“Technology is not a miracle way of solving problems, it’s just another layer that we have, it doesn’t replace tanks or soldiers, and readiness of units to engage,” said Avivi.
American experts said the attack pointed to significant Israeli security weaknesses. “It does raise questions about whether or not Israeli sources, both human and technical sources, have been compromised by Hamas,” former CIA Director John Brennan said on MSNBC.
Scott Lasensky, a former U.S. diplomat in Israel from 2014 to 2017, said the failure — though a source of domestic worry in Israel — was unlikely to shake the partnership of the Israeli and U.S. militaries, which have worked closely on how to secure borders.
“Given our close ties, given the dynamics of our unstated alliance, when the Israelis build a 10-foot fence and the enemy builds an 11-foot ladder, we’re not going to blame the fence builder,” said Lasensky, now a lecturer at the University of Maryland.
In a geopolitical sense, the victory Hamas had scored may have been less surprising, said Audrey Kurth Cronin, director of the Carnegie Mellon Institute for Security and Technology. “Israeli tech is extremely admired around the world,” she said. However, she said, “This is an old-fashioned attack with hang gliders, motorbikes, bulldozers, explosives.”
History is littered with examples of powerful countries being outmaneuvered by less robust adversaries, Cronin said, noting that technology could also serve as an equalizing force. “It’s become increasingly easy to create fairly advanced technological means to go up against high-tech nations,” she said. “And Hamas has been quite creative and innovative.”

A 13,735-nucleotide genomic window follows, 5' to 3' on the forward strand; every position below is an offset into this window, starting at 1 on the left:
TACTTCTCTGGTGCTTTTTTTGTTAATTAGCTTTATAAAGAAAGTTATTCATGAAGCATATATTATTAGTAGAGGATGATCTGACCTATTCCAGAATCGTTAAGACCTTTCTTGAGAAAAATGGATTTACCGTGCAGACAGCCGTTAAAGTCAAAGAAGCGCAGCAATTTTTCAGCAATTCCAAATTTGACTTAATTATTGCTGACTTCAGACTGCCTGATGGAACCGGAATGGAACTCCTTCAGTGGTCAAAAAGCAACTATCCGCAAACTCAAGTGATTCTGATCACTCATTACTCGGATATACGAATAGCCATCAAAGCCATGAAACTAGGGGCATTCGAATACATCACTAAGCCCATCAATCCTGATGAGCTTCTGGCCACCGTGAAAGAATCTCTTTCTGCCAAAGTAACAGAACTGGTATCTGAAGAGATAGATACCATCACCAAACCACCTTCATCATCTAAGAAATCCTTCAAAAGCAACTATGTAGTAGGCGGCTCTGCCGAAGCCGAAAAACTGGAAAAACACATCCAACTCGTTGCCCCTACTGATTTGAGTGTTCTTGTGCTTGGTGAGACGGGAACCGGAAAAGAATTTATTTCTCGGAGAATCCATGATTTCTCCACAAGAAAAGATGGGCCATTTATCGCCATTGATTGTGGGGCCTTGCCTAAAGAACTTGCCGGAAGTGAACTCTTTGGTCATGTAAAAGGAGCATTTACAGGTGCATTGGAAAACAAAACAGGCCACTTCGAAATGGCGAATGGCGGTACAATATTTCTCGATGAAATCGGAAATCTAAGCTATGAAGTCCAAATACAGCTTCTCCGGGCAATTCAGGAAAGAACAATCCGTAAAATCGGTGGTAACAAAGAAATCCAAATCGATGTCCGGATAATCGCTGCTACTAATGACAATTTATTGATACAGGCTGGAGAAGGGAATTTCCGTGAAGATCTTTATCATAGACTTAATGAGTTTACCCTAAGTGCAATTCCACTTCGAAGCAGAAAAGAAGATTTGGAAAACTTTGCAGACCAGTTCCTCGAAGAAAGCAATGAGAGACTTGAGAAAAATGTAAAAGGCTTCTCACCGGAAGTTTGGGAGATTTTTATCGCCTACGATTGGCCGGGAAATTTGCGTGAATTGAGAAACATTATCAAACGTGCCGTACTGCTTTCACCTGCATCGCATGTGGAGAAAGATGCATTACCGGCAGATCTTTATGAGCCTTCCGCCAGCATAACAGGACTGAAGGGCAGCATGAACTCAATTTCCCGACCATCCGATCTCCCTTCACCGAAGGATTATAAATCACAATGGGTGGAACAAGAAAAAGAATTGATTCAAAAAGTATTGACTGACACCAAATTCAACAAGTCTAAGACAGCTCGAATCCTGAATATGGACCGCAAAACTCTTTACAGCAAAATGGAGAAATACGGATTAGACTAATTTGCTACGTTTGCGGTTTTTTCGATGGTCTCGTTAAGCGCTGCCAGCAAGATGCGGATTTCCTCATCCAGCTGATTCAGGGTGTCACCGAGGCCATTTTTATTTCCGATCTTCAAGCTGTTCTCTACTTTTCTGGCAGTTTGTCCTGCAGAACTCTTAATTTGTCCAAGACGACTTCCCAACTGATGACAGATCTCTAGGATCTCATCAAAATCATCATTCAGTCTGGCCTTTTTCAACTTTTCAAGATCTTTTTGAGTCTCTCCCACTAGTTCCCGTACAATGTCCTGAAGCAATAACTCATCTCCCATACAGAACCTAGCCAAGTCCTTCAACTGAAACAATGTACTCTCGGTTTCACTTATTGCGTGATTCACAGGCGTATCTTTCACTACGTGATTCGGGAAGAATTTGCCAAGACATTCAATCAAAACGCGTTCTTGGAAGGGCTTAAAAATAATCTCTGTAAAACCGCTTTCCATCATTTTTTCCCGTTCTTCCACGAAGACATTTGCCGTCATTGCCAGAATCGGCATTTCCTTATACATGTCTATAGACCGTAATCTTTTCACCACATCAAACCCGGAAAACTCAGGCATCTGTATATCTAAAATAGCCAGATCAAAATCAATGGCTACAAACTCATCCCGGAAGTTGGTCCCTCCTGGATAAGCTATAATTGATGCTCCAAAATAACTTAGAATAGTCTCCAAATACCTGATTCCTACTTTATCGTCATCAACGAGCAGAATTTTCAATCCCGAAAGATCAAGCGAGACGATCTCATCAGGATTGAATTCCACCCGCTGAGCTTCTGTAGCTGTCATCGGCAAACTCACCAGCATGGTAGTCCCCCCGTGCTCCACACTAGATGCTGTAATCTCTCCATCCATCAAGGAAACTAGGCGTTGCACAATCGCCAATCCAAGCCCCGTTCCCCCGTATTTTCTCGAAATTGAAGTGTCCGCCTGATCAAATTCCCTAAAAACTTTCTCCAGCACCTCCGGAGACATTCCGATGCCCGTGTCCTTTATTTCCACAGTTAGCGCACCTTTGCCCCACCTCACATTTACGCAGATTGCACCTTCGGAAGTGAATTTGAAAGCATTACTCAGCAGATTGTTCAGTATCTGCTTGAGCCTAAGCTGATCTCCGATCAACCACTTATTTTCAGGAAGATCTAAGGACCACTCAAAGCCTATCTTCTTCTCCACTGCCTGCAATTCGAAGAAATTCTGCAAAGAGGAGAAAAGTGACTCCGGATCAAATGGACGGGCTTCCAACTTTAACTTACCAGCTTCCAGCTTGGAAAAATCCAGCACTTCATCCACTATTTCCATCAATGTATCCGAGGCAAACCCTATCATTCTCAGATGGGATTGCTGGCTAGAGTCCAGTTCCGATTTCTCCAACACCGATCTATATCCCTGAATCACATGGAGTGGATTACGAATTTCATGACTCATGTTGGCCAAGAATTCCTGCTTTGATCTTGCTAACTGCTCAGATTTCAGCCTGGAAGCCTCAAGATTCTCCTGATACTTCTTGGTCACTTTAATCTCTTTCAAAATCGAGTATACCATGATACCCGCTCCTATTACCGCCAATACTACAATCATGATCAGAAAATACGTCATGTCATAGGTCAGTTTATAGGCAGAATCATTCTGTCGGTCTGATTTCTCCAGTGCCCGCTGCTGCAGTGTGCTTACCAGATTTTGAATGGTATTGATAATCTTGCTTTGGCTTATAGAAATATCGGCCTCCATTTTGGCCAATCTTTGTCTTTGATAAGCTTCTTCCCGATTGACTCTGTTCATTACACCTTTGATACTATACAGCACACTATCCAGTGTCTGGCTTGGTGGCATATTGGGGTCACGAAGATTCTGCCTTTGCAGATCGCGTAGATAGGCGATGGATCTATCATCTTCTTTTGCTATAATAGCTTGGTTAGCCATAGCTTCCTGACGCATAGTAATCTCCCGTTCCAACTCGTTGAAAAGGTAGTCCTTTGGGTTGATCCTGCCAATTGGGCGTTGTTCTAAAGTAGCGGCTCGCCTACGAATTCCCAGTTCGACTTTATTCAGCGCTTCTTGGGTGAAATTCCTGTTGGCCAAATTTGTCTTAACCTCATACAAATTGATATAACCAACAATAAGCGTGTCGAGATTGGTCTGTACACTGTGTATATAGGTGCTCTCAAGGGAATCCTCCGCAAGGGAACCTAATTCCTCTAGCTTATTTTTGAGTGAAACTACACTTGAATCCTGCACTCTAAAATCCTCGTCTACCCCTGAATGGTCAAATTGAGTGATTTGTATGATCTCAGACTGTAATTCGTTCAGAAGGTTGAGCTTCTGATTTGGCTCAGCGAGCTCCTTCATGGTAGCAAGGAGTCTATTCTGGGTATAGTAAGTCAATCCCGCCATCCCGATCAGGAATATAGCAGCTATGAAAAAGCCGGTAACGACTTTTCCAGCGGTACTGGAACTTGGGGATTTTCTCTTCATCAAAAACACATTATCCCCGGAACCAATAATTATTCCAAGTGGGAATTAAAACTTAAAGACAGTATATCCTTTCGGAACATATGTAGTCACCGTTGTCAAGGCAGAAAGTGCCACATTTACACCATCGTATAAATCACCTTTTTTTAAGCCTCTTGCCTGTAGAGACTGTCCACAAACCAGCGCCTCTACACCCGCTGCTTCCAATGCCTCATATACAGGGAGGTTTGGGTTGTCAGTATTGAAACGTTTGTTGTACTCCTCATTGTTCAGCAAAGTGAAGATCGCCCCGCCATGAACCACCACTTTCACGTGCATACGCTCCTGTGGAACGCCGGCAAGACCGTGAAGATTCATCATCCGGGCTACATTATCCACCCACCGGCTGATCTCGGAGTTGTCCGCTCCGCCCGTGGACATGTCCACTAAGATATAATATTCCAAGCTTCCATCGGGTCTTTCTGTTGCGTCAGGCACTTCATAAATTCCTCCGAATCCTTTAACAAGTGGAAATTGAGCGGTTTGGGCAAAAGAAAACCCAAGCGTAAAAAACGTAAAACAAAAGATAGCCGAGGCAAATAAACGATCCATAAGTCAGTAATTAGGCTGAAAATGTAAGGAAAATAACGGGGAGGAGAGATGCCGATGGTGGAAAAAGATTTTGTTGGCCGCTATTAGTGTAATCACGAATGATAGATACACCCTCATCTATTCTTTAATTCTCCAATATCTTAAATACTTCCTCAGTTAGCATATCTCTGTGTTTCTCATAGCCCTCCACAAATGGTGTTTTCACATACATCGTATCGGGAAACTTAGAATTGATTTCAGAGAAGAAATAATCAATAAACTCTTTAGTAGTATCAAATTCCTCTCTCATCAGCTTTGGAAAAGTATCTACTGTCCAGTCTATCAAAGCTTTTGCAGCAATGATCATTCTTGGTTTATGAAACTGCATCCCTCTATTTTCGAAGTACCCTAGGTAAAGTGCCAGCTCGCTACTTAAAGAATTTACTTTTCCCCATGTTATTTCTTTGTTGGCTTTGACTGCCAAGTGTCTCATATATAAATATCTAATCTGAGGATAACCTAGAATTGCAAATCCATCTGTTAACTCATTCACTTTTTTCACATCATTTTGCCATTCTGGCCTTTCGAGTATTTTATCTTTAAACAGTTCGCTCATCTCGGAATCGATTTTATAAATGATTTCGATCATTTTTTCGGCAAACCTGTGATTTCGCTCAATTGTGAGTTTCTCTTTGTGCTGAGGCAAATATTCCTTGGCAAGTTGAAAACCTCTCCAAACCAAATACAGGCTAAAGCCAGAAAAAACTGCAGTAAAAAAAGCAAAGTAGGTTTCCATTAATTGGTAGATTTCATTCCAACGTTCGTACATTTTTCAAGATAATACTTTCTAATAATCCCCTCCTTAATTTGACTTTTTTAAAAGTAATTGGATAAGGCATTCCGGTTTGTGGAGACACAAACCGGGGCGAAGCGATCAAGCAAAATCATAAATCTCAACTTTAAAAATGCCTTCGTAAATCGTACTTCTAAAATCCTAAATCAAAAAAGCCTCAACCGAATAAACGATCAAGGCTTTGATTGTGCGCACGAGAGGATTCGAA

Both Israel and Hamas have deployed social media intensively in the past few days, with Hamas releasing footage directly from its attack, and Israel offering live military briefings on X, formerly known as Twitter.
Israel has pledged to root out Hamas, with an assault that is grinding down the infrastructure of Gaza’s technology and daily life. On Monday Israel destroyed the building housing the Palestinian Telecommunications Company in Gaza. Israeli defense minister Yoav Gallant ordered “a complete siege” on the enclave, saying Israel would cut off electricity, food, water, and fuel.
One of Israel’s next challenges is likely to require both technical and human knowhow. Hamas still holds as many as 150 people hostage, including children as young as three years old. Hamas military spokesman Abu Obeida threatened to kill a civilian hostage each time an Israeli airstrike hits “our civilians in their homes without warning.”
Cronin said Israel would need reliable inside intelligence to find its hostages and avoid hitting them in airstrikes — intelligence that was likely to come from human sources, and not just technology.
“Perhaps what’s happened is the Israelis have become too reliant upon their technology and they should go back to some of their earlier techniques of just effectively infiltrating using human means,” she said.